The heating plant would be in a detached building just large enough to hold one low pressure boiler and ample coal storage.
I have been asked to make an estimate of cost. If newspaper history can be trusted, they spent about $400,000 on the original building. It would cost about $300,000 today to reproduce it. It would cost about $250,000 to erect a new and modern office building of equal cubic contents without the monumental features of portico, etc.
I hope you will appreciate the difficulties of this task and not hold me too closely to my statement, but I do believe that by taking advantage of convict labor and materials made in the penitentiary, the work can be accomplished with a minimum appropriation of $125,000.
I will conclude by giving my version of what should be done about the exterior. I would not recommend anything that would destroy the integrity as an old and venerable friend that you all have respected and admired all your lives. I want it to look no better than the hundreds of old buildings which tourists travel miles to see and admire in Europe, because they are antique. It’s a piece of scholarly architecture; it ranks with the best of the kind in this country. I remember stating some 15 years ago that it could almost be called a piece of vandalism to dynamite it. Its historic and educational value is unquestioned, and after all–What would the world be without sentiment?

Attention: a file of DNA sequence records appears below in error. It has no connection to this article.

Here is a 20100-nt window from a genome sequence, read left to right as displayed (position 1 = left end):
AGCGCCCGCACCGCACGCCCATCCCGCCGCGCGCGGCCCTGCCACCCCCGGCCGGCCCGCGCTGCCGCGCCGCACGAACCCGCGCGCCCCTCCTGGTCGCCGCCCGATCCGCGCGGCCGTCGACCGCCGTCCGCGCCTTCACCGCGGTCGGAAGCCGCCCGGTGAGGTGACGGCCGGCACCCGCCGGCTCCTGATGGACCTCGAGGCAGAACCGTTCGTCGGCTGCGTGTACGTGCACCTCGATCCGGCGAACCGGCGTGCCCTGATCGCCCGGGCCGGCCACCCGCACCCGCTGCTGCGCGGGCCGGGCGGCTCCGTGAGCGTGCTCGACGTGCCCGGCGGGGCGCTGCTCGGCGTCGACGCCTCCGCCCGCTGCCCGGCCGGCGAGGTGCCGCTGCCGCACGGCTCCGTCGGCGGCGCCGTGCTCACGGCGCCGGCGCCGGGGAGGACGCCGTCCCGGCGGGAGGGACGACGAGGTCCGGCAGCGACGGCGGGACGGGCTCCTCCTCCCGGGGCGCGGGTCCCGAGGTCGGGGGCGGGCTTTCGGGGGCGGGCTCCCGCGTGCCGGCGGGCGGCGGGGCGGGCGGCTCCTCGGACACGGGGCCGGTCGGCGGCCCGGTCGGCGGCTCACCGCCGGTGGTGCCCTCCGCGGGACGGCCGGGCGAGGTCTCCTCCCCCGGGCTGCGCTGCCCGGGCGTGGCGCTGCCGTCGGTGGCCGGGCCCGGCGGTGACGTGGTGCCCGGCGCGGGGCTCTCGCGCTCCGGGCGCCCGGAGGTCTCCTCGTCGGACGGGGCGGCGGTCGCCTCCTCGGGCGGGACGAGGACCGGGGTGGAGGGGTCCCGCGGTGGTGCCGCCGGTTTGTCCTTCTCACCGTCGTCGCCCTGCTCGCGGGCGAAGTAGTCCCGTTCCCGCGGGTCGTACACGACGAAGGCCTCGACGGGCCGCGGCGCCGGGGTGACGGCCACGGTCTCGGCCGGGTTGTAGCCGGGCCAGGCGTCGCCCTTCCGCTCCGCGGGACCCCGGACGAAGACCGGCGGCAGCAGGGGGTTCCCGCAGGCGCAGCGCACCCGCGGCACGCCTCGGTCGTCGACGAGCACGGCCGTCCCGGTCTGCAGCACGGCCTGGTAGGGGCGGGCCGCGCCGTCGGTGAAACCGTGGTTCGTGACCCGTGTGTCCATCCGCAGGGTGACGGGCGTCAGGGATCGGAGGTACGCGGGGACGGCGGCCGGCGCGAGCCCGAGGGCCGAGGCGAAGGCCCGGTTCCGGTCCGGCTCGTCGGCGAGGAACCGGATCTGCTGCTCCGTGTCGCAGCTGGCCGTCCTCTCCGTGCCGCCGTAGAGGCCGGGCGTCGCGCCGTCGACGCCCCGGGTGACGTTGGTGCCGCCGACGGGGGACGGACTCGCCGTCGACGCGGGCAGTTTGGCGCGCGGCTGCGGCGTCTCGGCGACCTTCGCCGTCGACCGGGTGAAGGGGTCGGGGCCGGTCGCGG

After reading the above report, Mr. Link made the following remarks:
“I would recommend that if the work is done, it should not be done by public contract, but should be let on a percentage contract, requiring the contractor to make a statement of all expenditures made by him in doing the work, and paying the contractors on a percentage basis.
“As to the method to be employed in doing this work, the only feasible plan I have discovered is this: That the outside walls must be entirely relieved of all pressure caused by the weight of the floors. In other words, there will be on the inside of these walls, a steel skeleton construction which will be independent of the outside walls, except for the fact that the outside wall will be attached to it so tight that they cannot fall out or in, and the inside is to be entirely independent of these walls, and any load can be carried on them without affecting the walls or straining them in any way. That, as said before, eliminates the large spaces on the lower floor. It is necessary to have this cross partition for the purpose of arising and holding the weight of the floors. I think that is absolutely necessary for the safe re-construction and life of the building; of course, this is a very hard way, but I consider it a permanent improvement, provided it is kept in good repair all the time. The building is likely to require more care or attention than a quite new building, but if that is done, it will last indefinitely.”
Journal of the Senate of the State of Mississippi at a Regular Session Thereof in the City of Jackson, Commencing Tuesday, January 4, 1916, Ending Saturday, April 8, 1916. pp. 1621-1624.
With this report, Theodore Link helped save the Old Capitol. What Mississippi landmark will you help save?
Read other anniversary posts:
- 2009 (MissPres’s first post): Mississippi’s New Old Capitol
- 2010: Goodbye Old Capitol
- 2011: Reflecting on the Old Capitol
- 2012: To Be or Not To Be, That Was the Question
- 2013: How Mississippians of Heart Seek to Save an Historic Landmark
Who was Theodore Link? Check out Architects Pics: Link and Barnes